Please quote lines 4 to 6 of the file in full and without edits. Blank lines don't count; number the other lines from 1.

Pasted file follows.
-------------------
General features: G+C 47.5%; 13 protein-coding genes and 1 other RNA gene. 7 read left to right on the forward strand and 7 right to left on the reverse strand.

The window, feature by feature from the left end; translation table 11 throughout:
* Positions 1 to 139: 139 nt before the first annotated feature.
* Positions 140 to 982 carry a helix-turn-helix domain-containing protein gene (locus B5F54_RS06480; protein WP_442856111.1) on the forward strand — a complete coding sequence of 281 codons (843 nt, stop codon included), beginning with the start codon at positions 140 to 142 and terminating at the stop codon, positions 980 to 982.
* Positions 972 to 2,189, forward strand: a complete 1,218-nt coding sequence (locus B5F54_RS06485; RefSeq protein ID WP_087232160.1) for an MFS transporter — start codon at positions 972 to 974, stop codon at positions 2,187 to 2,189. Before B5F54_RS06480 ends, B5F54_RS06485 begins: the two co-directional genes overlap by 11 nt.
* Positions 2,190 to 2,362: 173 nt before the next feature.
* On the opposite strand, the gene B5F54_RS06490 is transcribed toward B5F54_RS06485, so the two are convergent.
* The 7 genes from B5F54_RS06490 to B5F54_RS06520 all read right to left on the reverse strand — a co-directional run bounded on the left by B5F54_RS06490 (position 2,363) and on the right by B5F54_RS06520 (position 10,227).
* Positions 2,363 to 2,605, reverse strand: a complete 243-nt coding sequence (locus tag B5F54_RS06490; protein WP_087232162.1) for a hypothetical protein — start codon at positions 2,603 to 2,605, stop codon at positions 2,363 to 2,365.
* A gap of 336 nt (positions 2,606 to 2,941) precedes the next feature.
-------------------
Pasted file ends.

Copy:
* Positions 140 to 982 carry a helix-turn-helix domain-containing protein gene (locus B5F54_RS06480; protein WP_442856111.1) on the forward strand — a complete coding sequence of 281 codons (843 nt, stop codon included), beginning with the start codon at positions 140 to 142 and terminating at the stop codon, positions 980 to 982.
* Positions 972 to 2,189, forward strand: a complete 1,218-nt coding sequence (locus B5F54_RS06485; RefSeq protein ID WP_087232160.1) for an MFS transporter — start codon at positions 972 to 974, stop codon at positions 2,187 to 2,189. Before B5F54_RS06480 ends, B5F54_RS06485 begins: the two co-directional genes overlap by 11 nt.
* Positions 2,190 to 2,362: 173 nt before the next feature.